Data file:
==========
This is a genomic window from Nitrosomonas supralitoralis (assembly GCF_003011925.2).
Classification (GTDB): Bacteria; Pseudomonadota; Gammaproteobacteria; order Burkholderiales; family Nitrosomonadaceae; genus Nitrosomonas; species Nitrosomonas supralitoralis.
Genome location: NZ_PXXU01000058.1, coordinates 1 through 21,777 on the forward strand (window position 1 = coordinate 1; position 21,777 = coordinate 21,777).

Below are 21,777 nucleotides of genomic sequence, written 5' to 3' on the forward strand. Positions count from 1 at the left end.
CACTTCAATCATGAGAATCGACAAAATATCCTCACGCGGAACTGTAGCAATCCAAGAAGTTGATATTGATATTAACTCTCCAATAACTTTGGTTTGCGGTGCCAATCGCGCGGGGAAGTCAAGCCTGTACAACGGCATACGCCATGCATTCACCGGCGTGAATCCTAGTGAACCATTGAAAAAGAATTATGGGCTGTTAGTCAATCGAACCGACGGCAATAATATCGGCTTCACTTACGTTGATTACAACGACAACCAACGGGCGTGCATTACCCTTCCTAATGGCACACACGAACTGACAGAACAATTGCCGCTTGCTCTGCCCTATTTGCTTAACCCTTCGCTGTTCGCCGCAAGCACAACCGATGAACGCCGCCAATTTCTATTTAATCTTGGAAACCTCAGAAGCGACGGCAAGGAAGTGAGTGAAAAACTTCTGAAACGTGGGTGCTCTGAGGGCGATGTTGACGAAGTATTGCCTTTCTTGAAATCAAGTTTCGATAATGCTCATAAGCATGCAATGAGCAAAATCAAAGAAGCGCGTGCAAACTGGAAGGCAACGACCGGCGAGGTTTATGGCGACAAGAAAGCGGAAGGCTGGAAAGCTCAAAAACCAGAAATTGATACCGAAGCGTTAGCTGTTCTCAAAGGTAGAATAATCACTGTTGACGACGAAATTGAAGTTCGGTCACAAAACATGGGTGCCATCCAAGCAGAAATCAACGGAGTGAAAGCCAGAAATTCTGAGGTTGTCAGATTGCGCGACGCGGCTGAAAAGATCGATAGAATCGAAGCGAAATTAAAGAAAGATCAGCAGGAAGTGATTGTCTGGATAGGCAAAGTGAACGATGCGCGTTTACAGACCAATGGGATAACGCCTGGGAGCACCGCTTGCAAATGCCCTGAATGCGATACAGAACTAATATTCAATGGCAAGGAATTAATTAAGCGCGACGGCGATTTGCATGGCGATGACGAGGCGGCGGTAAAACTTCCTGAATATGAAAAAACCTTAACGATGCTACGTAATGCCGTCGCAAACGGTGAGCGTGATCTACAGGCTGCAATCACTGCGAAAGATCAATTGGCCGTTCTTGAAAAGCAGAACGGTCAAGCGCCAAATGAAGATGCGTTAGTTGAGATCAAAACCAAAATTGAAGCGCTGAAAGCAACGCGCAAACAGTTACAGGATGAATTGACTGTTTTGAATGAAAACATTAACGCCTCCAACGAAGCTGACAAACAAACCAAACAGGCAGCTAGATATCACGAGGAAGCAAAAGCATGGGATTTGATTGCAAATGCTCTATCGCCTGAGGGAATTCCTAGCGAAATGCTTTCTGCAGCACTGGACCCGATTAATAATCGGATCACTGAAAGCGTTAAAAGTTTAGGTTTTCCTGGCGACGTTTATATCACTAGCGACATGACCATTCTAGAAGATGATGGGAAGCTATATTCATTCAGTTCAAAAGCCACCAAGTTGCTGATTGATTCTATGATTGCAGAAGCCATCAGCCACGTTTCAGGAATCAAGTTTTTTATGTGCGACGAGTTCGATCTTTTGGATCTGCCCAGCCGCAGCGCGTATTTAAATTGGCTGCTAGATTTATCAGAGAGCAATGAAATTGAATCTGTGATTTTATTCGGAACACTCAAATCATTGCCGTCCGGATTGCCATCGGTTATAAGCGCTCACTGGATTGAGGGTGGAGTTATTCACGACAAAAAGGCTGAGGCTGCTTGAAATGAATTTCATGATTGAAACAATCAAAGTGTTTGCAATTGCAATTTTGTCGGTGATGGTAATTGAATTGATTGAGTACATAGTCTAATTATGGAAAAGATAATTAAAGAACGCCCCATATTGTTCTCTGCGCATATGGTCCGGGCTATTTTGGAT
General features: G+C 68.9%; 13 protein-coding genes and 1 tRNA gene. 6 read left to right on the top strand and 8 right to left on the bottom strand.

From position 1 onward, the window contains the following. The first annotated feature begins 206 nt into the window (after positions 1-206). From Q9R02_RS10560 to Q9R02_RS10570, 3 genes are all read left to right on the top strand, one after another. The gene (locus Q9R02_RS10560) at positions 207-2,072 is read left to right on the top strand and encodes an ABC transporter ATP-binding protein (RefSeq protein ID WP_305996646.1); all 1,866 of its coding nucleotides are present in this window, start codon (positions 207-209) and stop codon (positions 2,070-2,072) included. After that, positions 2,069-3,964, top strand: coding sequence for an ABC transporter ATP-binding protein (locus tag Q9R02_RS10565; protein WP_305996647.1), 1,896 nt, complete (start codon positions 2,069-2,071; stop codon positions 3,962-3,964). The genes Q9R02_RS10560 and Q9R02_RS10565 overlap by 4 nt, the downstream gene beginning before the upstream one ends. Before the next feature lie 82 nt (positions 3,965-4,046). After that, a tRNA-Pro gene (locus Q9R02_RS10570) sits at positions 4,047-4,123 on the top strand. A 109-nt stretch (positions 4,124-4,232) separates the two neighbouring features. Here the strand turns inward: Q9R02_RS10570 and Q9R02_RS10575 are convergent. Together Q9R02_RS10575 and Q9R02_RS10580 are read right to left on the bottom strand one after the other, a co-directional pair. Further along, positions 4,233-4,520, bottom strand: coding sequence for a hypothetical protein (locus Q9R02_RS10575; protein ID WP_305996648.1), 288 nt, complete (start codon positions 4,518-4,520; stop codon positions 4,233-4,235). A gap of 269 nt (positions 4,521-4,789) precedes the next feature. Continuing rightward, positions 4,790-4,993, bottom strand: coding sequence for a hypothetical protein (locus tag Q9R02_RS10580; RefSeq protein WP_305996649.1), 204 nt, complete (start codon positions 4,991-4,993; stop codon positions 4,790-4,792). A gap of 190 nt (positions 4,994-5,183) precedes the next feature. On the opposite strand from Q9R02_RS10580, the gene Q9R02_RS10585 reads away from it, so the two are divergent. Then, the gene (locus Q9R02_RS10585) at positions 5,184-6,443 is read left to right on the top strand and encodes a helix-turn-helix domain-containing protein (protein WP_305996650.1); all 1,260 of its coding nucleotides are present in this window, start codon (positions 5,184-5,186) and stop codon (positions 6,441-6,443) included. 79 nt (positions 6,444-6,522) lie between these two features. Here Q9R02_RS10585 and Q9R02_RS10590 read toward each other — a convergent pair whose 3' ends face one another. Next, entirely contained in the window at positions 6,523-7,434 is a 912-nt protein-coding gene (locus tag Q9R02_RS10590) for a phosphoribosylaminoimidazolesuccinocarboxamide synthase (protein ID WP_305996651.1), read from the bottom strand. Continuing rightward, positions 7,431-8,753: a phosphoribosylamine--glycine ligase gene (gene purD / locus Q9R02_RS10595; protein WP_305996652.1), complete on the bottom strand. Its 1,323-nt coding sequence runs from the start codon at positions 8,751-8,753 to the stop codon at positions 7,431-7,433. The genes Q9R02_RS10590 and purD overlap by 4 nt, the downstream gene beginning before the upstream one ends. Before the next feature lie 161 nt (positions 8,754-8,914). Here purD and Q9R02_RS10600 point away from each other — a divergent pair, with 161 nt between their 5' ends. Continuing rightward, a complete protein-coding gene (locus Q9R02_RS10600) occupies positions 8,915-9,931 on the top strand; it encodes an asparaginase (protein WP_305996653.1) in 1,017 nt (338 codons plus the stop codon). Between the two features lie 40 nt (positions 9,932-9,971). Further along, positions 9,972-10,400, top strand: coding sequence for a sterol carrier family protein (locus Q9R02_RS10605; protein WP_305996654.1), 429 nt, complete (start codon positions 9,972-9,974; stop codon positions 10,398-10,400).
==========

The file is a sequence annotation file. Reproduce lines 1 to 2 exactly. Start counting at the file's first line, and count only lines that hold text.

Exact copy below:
This is a genomic window from Nitrosomonas supralitoralis (assembly GCF_003011925.2).
Classification (GTDB): Bacteria; Pseudomonadota; Gammaproteobacteria; order Burkholderiales; family Nitrosomonadaceae; genus Nitrosomonas; species Nitrosomonas supralitoralis.